MGM Resorts International said it “acknowledges” a request Wednesday from an Asian investment firm that suggested the casino operator sell 20% of its Macau casino holdings to a Chinese company as a strategic investor but didn’t outright dismiss the idea.
In a statement brief statement, the company said it “remains committed to Macau and will continue to take actions that are in the best interests of its shareholders and stakeholders.”
Snow Lake Capital, a Hong Kong-based investment management firm with more than $3 billion in assets under management, sent a letter earlier Wednesday morning to MGM Resorts board of directors, suggesting it would be in the company’s “best interest to introduce a leading Chinese consumer internet or travel and leisure company as a 20% strategic shareholder in MGM China.
Snow Lake said it owns 7.5% of MGM China, which controls two Macau casino-resorts, MGM Macau and MGM Cotai. MGM Resorts owns 56% of MGM China and 29% is owned by Hong Kong businesswoman Pansy Ho.
In the letter, Snow Lake Founder and Chief Investment Officer Sean Ma said he had discussed the potential transaction with MGM Resorts CEO Bill Hornbuckle.
“We believe such a transaction will create a win-win transaction for all parties involved and deliver significant shareholder value to both companies,” Ma wrote. A potential buyer was not named.
In its statement, MGM Resorts said it “remains committed to Macau and will continue to take actions that are in the best interests of its shareholders and stakeholders. We appreciate continued constructive engagement with MGM China shareholders.”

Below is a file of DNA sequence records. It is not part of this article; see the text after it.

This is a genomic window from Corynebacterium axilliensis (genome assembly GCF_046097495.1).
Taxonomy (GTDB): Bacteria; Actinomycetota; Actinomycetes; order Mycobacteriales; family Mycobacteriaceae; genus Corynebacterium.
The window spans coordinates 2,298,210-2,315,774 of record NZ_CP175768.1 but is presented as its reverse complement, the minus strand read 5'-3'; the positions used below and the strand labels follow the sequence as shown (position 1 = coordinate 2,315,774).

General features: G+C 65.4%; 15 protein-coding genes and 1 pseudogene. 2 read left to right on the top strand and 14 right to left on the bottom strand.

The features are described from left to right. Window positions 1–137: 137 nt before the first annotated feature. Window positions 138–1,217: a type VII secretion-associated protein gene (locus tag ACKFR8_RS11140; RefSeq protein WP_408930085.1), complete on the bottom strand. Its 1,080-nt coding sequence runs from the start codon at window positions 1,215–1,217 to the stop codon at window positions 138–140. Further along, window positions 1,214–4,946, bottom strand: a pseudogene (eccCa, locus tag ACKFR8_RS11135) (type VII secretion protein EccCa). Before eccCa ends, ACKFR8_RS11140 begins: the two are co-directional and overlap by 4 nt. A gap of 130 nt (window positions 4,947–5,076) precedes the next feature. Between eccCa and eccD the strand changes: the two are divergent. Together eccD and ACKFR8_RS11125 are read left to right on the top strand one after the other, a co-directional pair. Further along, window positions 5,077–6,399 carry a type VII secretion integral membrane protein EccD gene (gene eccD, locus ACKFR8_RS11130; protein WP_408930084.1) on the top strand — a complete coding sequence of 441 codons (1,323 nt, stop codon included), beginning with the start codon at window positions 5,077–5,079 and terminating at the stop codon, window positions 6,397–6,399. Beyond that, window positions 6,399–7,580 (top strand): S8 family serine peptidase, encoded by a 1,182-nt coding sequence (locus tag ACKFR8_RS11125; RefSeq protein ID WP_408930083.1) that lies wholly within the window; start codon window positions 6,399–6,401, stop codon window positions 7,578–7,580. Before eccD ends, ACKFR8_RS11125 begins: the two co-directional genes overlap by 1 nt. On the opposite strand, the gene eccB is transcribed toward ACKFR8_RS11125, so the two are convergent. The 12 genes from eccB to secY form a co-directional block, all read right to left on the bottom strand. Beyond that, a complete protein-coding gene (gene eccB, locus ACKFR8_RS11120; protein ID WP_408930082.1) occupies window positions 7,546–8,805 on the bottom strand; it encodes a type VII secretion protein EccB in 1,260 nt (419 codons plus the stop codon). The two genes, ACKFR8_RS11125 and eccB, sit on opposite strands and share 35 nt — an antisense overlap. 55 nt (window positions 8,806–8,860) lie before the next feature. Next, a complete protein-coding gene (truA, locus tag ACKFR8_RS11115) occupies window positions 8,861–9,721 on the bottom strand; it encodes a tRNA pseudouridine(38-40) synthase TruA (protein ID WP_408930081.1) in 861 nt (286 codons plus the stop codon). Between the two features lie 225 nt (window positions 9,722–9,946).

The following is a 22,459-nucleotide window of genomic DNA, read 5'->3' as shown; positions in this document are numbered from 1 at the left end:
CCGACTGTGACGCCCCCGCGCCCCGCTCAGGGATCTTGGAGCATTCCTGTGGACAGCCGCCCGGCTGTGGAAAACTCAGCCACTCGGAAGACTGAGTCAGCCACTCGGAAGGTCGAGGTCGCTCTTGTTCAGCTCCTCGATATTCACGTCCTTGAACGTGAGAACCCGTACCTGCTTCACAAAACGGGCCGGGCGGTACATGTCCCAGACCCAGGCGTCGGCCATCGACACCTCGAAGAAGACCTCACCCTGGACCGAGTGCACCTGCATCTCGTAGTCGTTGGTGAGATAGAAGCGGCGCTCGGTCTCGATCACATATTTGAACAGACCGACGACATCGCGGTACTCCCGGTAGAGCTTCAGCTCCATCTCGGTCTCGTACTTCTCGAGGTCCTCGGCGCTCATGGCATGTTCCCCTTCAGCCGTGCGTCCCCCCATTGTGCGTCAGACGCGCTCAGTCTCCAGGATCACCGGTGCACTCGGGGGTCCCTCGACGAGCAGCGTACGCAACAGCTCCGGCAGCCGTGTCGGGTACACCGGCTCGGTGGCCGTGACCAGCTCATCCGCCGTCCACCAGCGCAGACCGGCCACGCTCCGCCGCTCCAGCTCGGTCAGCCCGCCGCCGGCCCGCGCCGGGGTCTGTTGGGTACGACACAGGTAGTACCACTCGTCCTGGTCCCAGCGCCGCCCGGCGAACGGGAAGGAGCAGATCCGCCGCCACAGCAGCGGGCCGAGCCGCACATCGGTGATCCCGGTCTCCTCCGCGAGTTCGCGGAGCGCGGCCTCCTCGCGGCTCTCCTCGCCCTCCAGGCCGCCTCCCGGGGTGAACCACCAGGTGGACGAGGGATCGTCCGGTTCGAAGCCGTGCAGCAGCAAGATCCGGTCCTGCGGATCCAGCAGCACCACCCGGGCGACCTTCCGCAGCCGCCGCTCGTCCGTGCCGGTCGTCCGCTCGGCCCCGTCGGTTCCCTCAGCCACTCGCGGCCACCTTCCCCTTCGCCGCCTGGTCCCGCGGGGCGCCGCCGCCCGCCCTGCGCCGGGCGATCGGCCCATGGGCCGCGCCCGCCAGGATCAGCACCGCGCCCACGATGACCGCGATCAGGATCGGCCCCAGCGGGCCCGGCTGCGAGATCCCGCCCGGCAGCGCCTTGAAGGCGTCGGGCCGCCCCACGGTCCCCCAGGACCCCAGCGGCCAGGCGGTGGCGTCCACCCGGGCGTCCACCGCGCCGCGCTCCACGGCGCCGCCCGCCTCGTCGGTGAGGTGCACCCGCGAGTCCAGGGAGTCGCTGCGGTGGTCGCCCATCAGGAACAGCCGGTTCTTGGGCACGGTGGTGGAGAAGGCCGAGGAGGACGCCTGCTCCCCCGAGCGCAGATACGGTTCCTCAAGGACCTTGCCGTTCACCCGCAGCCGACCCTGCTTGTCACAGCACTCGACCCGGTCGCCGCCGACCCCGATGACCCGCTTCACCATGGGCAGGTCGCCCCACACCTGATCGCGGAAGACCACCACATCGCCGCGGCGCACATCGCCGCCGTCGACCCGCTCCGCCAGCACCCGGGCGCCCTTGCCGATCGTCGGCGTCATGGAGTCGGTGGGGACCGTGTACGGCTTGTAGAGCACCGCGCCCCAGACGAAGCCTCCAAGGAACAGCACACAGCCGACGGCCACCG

Shares of MGM Resorts closed at $31.18 on the New York Stock Exchange Wednesday, up 82 cents or 2.70%.
Macau, which saw gaming revenues plunge 79.3% in 2020, ending the year with its lowest gaming revenue total since 2006, has been hurt by an economic fall out from the coronavirus pandemic. MGM Resorts saw its Macau revenues decline by 94% in the third quarter. Macau, however, accounts for roughly 20% of the company’s overall revenues.
In his letter, Ma labeled six key points to why he believes in the sale, including bringing “significant” non-gaming resources to both MGM China and Macau, which could help in the efforts to secure a new gaming concession. The current concession comes due in June 2022.
Ma said a potential partnership between MGM China Co-Chairman Pansy Ho and the new strategic investor would play “a significant role in Macau’s diversification and Greater Bay Area integration.”
Ma also suggested the funds from the transaction would give MGM Resorts enough capital to invest in a proposed integrated resort complex in Osaka, Japan.
JP Morgan gaming analyst Joe Greff told investors he had a “tough time” seeing MGM Resorts selling a portion of its Macau holding at current levels. The market, he said, has seen “two tough years” driving by COVID-19 and the challenged U.S.-China trade relations.
“While MGM has more (cashflow) exposure to US land-based and is focused on U.S. Sports Betting and iGaming, Macau still matters,” Greff said. Selling down at these levels is premature, in our view, to drive incremental equity value.”
Howard Stutz is the executive editor of CDC Gaming Reports. He can be reached at email@example.com. Follow @howardstutz on Twitter.